THE draft Constitution is organically unacceptable and Zanu-PF will not be pushed to endorse it without amendments, a senior party
official has said. Zanu-PF is expected to finalise its position on the draft Constitution tomorrow amid indications the document may be given the thumbs down.
This is the third time in two weeks that the party’s supreme decision-making body outside congress, the Politburo, will meet to pore over the draft clause-by-clause, auditing it against the national report.
The national reports contain the people’s views gathered during the outreach.
The two MDC formations have since endorsed the document which analysts say differs from the national report.
Zanu-PF spokesperson Cde Rugare Gumbo, who was reacting to accusations by MDC formations that his party was stalling the finalisation of the Constitution-making process by taking “too long” to come up with its position, said some issues that were not gathered during the outreach were smuggled into the draft Constitution.
The two MDCs claim three Copac meetings to work on the modalities of the second stakeholders’ conference have been stalled by Zanu-PF.
Said Cde Gumbo: “They want us to agree to something which is unacceptable. It is childish to do that because we are talking about a Constitution for generations to come.
“We cannot commit ourselves to positions which are untenable. Their position is children’s play and they are not serious. They are playing student politics.”
Cde Gumbo said MDC-T had an agenda to replace the people’s views with alien ideas.
He said Zanu-PF’s forensic audit would vindicate the party’s position that resonates throughout the national report.
“We are sticking to what people have said and you will notice the difference.
“We certainly hope to finish with the draft on Wednesday because we are left with compiling and editing what we have said.”
Copac co-chairperson Cde Munyaradzi Paul Mangwana (Zanu-PF), said it was pointless to hold Copac meetings as his party was still scrutinising the document.
“I am not aware of the meeting other parties are saying we should have held today (yesterday).
“They are allowed to make their plans, but as a party we are still looking at the document and no one should rush us because this is an important document that will
govern the people of Zimbabwe,” he said.
Co-chairperson Mr Edward Mkhosi (MDC) said the process would only proceed after Zanu-PF endorses the document.
“We have no problem with the document, but we are deadlocked because Zanu-PF is yet to tell us its position.
“For us to make future plans, there should be consensus which is not there at the moment. We are waiting for Zanu-PF to finalise then we talk of the next stage,” he said.
Co-chairperson Mr Douglas Mwonzora (MDC-T) said it was impossible for the Project Board to meet without Zanu-PF.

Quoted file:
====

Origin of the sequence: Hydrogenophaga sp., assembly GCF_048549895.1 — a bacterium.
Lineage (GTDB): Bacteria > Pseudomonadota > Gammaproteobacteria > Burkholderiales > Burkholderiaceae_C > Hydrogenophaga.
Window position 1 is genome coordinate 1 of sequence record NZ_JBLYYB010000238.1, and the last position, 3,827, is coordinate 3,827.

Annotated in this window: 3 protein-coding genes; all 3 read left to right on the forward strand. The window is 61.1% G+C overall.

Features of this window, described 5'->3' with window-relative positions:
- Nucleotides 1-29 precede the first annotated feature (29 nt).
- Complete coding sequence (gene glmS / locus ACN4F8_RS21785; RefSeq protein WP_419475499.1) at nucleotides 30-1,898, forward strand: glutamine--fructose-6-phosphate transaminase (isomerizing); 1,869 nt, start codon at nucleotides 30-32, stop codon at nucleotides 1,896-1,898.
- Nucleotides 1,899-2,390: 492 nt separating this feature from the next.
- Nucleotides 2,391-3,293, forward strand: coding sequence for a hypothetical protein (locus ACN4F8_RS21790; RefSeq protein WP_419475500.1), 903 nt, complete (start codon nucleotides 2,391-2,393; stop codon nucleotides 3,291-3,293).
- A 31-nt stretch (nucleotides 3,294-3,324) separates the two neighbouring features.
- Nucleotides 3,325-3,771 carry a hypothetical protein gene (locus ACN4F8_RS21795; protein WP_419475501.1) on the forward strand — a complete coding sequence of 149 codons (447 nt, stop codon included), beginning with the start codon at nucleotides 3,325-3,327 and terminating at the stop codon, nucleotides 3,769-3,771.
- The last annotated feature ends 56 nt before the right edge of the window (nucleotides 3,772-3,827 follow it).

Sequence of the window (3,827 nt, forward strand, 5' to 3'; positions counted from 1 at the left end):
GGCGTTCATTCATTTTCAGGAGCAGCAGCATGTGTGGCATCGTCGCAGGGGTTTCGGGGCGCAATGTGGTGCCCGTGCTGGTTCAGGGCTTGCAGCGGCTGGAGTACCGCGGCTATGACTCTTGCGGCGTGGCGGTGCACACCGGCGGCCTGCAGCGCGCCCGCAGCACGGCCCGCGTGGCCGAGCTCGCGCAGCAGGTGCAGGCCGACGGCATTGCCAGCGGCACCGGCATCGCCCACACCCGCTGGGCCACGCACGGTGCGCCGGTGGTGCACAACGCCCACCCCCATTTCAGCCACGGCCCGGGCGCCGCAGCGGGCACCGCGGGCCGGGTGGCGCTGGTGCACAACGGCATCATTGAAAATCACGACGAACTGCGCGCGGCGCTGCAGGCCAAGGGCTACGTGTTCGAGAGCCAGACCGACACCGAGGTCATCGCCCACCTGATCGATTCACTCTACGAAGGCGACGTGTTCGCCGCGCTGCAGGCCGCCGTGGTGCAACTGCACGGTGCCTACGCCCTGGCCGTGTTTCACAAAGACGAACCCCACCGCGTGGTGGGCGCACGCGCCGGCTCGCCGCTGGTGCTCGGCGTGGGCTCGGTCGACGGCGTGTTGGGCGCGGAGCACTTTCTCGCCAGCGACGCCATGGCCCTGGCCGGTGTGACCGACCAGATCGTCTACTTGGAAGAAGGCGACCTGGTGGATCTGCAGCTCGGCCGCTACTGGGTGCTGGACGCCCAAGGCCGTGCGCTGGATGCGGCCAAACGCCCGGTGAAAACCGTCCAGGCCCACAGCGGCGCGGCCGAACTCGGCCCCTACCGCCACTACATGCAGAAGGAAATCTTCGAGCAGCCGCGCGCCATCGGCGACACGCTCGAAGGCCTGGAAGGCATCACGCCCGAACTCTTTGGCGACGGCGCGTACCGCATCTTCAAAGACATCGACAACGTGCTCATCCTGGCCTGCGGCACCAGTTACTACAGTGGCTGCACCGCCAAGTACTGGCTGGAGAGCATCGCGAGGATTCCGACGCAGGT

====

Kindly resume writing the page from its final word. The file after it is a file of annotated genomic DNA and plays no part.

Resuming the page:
“Copac should come up with proposals and then a Project Board meeting that consists of Government and donors takes place. But as it stands Zanu-PF has on three
occasions postponed the meetings.
“We are held at ransom by Zanu-PF. We also have areas that we need to be tightened, but we have negotiated for long and should leave for the people to decide,” he said.
The Politburo last week tasked its representatives in the Copac management committee to collate the proposed amendments into a comprehensive document.
Some contested areas include national objectives and foundations, the significance of the liberation struggle, the appointment of provincial governors, the establishment of the constitutional court as well as the tenure of the inclusive Government.
Other areas of dispute include the deployment of defence forces outside the country and the proposed restructuring of the Attorney-General’s Offi-ce.
There was also debate on the section dealing with the nomination of presidential candidates and their running mates.
The Politburo endorsed portions of the draft Constitution last Friday, but proposed amendments to several contentious clauses.
Political commentators and constitutional experts have also criticised the draft, saying members of the management committee compromised on contentious issues, effectively dismissing the people’s views in favour of their preferences.
Copac needs to convene the second all stakeholders’ conference to give the public an opportunity to interrogate the draft Constitution it released last week.
The first all stakeholders’ conference was held in 2009 and was marred by clashes among supporters of political parties.
After the second stakeholders’ conference, the draft Constitution will be tabled before the people at a referendum where people will vote for or against the Constitution.
If the draft Constitution passes through the referendum, it goes to Parliament before the sitting President signs it into law.